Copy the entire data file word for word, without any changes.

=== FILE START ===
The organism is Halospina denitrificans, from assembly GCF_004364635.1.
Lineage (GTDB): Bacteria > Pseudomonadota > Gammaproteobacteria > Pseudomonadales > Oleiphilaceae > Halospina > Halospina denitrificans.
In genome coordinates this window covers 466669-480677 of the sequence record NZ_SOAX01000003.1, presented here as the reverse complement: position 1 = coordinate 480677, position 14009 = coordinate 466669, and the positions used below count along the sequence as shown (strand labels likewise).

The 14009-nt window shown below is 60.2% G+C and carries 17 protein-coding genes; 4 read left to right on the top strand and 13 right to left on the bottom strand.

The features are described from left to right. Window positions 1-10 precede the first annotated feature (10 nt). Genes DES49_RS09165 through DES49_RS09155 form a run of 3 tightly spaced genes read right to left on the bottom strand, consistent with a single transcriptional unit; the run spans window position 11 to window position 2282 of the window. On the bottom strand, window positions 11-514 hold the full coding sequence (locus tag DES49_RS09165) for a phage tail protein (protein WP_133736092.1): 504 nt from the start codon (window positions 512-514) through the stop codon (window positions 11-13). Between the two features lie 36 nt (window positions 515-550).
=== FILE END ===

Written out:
The organism is Halospina denitrificans, from assembly GCF_004364635.1.
Lineage (GTDB): Bacteria > Pseudomonadota > Gammaproteobacteria > Pseudomonadales > Oleiphilaceae > Halospina > Halospina denitrificans.
In genome coordinates this window covers 466669-480677 of the sequence record NZ_SOAX01000003.1, presented here as the reverse complement: position 1 = coordinate 480677, position 14009 = coordinate 466669, and the positions used below count along the sequence as shown (strand labels likewise).

The 14009-nt window shown below is 60.2% G+C and carries 17 protein-coding genes; 4 read left to right on the top strand and 13 right to left on the bottom strand.

The features are described from left to right. Window positions 1-10 precede the first annotated feature (10 nt). Genes DES49_RS09165 through DES49_RS09155 form a run of 3 tightly spaced genes read right to left on the bottom strand, consistent with a single transcriptional unit; the run spans window position 11 to window position 2282 of the window. On the bottom strand, window positions 11-514 hold the full coding sequence (locus tag DES49_RS09165) for a phage tail protein (protein WP_133736092.1): 504 nt from the start codon (window positions 512-514) through the stop codon (window positions 11-13). Between the two features lie 36 nt (window positions 515-550).